Out Of The Blue

During the frosty, dark hours of a winter morning in the Kalahari Desert, a baby boy was born to a young San (Bushman) woman. The birth of a baby in Botswana is a welcome and celebrated event, a triumph for the mother. This mother's joy, however, was mixed with worry and fear. Her tiny son, weighing only one kilogram, had arrived prematurely, 30 days before he was due.

The staff at the hospital in the village of Hukuntsi, where the baby was born, knew that the baby's chance for survival lay in transferring him quickly to Gaborone. There the baby could be cared for by specialists at the Princess Marina Hospital's “Special Care Baby Unit.” As is normal when the Hukuntsi hospital has a patient needing urgent, specialized care, they placed a call requesting an air ambulance flight.

When Mark Spicer received the call that morning, he wasn't sure what to do. Both of FMS's air ambulance aircraft were “down” for maintenance. He tried phoning neighboring charter operators, but no one had an aircraft available. Shortly before the call came from Hukuntsi, Mark and Jeff Royce had been doing a test flight on one of the FMS aircraft. Their takeoff was delayed for the arrival of a PC-12 (large, single-engine aircraft) from South Africa. When he was unable to locate another local aircraft to make the trip to Hukuntsi, Mark started wondering about the PC-12. The pilot had left the airport, however, and no one knew where he had gone. FMS pilot Matt Hogeboom had an idea. “Why don't we go to the Briefing Office and check his flight plan? It might give a phone number for his company.” Mark and Matt hurried to the Briefing Office where they were able to locate the necessary number.

When Mark phoned the company, he was told that the pilot had gone to a hotel, but that his cell phone was turned off. When the South African company heard about the premature baby's need for air transport, they offered to track the pilot down at his hotel and have him contact FMS. They also said that this particular pilot had experience doing air ambulance flights for the Red Cross in South Africa.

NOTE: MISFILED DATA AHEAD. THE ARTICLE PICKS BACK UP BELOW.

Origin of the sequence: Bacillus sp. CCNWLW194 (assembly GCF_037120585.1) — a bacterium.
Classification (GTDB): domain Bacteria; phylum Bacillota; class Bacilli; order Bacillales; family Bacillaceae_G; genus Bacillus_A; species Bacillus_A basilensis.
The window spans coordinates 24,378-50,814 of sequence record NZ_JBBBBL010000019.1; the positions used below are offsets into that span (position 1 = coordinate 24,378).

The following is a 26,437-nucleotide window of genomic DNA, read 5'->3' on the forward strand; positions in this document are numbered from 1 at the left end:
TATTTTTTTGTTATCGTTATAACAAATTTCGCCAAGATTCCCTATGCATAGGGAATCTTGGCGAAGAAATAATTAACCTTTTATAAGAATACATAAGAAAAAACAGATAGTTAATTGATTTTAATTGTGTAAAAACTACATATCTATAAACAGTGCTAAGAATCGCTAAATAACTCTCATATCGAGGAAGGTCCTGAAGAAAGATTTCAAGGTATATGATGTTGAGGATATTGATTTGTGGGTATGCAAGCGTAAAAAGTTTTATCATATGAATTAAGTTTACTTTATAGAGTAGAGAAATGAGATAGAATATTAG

When the pilot called Mark, he said that he had nothing to do for the rest of the day and that he would be happy to fly to Hukuntsi. He agreed to let Matt accompany him as co-pilot. Matt has a lot of experience flying air ambulance flights in Botswana, and he knows the procedures here well. With two such well-qualified pilots, Mark was confident that the transfer would go well.

“It was a normal winter day in Botswana, with blue skies and just a few white clouds,” said Matt. “Aside from more people than usual gathered at the airstrip, nothing seemed different about this flight until I saw the bundle which was the baby. It was so small. The mother showed no emotion, not even any hesitation about getting on an airplane, even though it had to have been her first flight. She climbed aboard, and then the paramedics brought the little bundle on board and put it in an incubator.”

Matt had his first look at the baby when the PC-12 landed in Gaborone one hour later. “I couldn't get over how small he was. His head was the size of an apple! He looked so peaceful and content. When I saw him, I was very happy that we were able to do the flight. It would have been an 8-hour trip by road, and it would have been so hard on the baby and the mother.”

That night Mark picked up a 2 kg. bag of rice. “I couldn't believe that the baby from Hukuntsi was only half as big as that bag of rice. It was a miracle that he was alive!” The provision of an aircraft was a miracle, too. There was not an aircraft available anywhere, and then a PC-12 suddenly appeared – out of the blue Botswana sky.